A first-of-its-kind study of the working-class culture of resistance on the Honduran North Coast and the radical organizing that challenged US capital and foreign intervention at the onset of the Cold War, examining gender, race, and place.
On May 1, 1954, striking banana workers on the North Coast of Honduras brought the regional economy to a standstill, invigorating the Honduran labor movement and placing a series of demands on the US-controlled banana industry. Their actions ultimately galvanized a broader working-class struggle and reawakened long-suppressed leftist ideals. The first account of its kind in English, Roots of Resistance explores contemporary Honduran labor history through the story of the great banana strike of 1954 and centers the role of women in the narrative of the labor movement.
Drawing on extensive firsthand oral history and archival research, Suyapa G. Portillo Villeda examines the radical organizing that challenged US capital and foreign intervention in Honduras at the onset of the Cold War. She reveals the everyday acts of resistance that laid the groundwork for the 1954 strike and argues that these often-overlooked forms of resistance should inform analyses of present-day labor and community organizing. Roots of Resistance highlights the complexities of transnational company hierarchies, gender and race relations, and labor organizing that led to the banana workers strike and how these dynamics continue to reverberate in Honduras today.
Winner of the 2021 Sara A. Whaley Prize of the National Women’s Studies Association (NWSA)
- Abbreviations and Acronyms
- Introduction: Honduran Workers—New Voices, Old Memories
- 1. Intersecting Projects: Contested Visions for the North Coast
- 2. Revolutionary Antecedents to the 1954 Strike: Liberals, Rebels, and Radicals
- 3. Life and Labor in Banana Fincas
- 4. The Making of a Campeño and Campeña Culture: Race, Gender, and Resistance
- 5. “Mujeres que cuidaban hombres y vendedoras ambulantes”: Gendered Roles and Informal Work on the North Coast
- 6. ¡La Gran Huelga del 1954! Labor Organizing in the Banana Labor Camps
- 7. Contemporary Movement Leaders Reflect on the Legacy of the 1954 Strike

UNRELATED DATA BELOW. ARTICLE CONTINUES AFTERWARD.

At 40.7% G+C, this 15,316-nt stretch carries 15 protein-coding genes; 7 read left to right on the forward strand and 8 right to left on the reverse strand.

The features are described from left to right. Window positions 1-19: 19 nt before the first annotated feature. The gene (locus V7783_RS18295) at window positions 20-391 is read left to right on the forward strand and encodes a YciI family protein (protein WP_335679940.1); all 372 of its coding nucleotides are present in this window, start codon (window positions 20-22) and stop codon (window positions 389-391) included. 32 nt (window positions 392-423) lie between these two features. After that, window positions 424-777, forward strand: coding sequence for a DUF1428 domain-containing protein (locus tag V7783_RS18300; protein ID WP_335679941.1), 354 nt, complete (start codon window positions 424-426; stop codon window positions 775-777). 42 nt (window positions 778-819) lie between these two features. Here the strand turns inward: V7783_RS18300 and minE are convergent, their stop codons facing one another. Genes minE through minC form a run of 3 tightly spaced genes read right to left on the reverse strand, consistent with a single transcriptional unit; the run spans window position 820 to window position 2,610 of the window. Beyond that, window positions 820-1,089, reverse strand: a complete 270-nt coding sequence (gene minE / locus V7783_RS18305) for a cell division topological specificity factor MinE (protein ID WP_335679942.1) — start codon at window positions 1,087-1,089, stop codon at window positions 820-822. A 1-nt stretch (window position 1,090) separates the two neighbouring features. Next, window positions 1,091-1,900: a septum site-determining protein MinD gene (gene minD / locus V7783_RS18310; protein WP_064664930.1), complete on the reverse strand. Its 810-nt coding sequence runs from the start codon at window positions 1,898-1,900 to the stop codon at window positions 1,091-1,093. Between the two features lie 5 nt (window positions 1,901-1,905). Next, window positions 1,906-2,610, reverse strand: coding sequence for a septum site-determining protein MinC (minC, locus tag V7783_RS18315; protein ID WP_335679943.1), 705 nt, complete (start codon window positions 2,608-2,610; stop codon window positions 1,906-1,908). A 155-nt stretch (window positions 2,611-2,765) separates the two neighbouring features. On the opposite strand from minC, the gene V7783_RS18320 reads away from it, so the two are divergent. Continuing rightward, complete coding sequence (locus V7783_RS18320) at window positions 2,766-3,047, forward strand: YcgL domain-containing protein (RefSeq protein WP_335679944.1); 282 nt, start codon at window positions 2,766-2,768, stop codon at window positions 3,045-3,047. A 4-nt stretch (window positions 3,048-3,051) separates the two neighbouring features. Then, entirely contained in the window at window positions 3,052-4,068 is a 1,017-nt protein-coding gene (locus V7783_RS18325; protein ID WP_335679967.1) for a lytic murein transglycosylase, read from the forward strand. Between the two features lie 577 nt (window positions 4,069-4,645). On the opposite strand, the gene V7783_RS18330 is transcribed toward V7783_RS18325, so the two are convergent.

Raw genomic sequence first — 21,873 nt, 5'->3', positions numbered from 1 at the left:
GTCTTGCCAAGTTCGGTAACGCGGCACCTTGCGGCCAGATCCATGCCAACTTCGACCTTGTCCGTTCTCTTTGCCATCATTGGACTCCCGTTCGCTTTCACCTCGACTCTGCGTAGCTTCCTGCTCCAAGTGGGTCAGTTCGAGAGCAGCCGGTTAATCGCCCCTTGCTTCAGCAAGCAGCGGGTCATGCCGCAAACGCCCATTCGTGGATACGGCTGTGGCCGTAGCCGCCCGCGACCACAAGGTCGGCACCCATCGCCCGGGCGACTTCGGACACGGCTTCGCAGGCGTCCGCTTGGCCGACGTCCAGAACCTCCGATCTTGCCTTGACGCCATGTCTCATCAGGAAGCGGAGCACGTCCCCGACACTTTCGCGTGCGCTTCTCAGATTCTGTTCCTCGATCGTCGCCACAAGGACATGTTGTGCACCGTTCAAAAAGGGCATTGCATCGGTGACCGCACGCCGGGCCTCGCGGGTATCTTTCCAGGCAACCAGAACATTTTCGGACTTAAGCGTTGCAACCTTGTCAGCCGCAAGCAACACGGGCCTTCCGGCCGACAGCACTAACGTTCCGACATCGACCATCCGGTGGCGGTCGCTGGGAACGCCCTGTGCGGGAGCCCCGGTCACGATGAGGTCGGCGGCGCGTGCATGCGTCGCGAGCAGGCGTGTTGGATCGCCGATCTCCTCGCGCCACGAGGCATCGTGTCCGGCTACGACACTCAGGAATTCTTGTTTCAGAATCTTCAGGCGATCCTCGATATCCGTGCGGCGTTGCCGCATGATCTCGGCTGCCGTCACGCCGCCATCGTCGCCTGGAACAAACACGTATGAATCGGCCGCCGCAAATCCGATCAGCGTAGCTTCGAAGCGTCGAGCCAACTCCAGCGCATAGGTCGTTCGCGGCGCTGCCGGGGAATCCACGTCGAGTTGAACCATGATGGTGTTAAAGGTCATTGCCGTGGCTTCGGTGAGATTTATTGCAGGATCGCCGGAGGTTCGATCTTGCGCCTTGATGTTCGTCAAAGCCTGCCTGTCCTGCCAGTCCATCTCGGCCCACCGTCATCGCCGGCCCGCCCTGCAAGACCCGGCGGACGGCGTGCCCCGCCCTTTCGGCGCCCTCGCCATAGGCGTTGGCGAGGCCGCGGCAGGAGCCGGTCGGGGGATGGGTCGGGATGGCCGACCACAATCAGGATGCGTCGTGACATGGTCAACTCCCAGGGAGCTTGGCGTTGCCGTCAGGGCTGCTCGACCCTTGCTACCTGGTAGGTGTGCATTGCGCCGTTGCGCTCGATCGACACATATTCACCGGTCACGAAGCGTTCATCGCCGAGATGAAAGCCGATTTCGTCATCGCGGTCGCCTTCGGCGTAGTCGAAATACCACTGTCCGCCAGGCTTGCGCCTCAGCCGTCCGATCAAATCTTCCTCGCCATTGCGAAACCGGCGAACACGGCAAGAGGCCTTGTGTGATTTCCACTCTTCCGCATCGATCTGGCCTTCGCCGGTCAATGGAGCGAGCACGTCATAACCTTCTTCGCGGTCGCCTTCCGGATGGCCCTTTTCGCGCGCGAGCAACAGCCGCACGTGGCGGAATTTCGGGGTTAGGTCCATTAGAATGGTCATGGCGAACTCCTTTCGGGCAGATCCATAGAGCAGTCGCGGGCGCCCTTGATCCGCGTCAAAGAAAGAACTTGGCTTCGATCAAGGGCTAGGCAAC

- A. Los 30 Puntos: Tela Railroad Company Worker Demands
- B. Central Strike Committee 7 Demands of Company and Honduran Government, May 17, 1954
- C. Standard Fruit Company Worker Strike Demands, May 7, 1954
- D. Signed Contract between Standard Fruit Company, Agúan Valley, the Members of the Central Strike for Labor Relations
- E. Program of the Honduran Revolutionary Democratic Party
- F. Brief Selected Chronology of Labor and Political Events in Honduras
- G. Table of Early Signs of Worker Actions and Strikes in Honduras
“Suyapa Portillo Villeda advances a bold argument about the relationship between the Honduran resistance to the destructive coup of 2009 and its roots in the deep Caribbean capitalist history of this so-called classic banana republic. She does so by scrutinizing the relationships between race, gender, and labor, understood with broad subaltern sensibilities before and after the great banana plantation strike of 1954. She has discovered new documentation, but its pioneering evidentiary base originates in her use of rich oral histories, especially from women, that enliven her analysis. In this regard, Roots of Resistance engages not only the older historiography of the United Fruit Company in Central America and the Caribbean but also with debates about social movements, their legacies, and memories across generations.”
Darío A. Euraque, Trinity College, author of Reinterpreting the Banana Republic: Region and State in Honduras, 1870-1972
“Grounded in oral histories that revolve around the great strike of 1954 led by banana workers, Roots of Resistance offers a much-needed intersectional approach to histories of labor activism in Honduras by integrating race, class, and gender. Suyapa Portillo Villeda relates her stories with an underlying sense of urgency driven not only by her interest in documenting past struggles, but by a desire to show their relevance for the future of Honduras and Hondurans.”
John Soluri, Carnegie Mellon University, author of Banana Cultures: Agriculture, Consumption, and Environmental Change in Honduras and the United States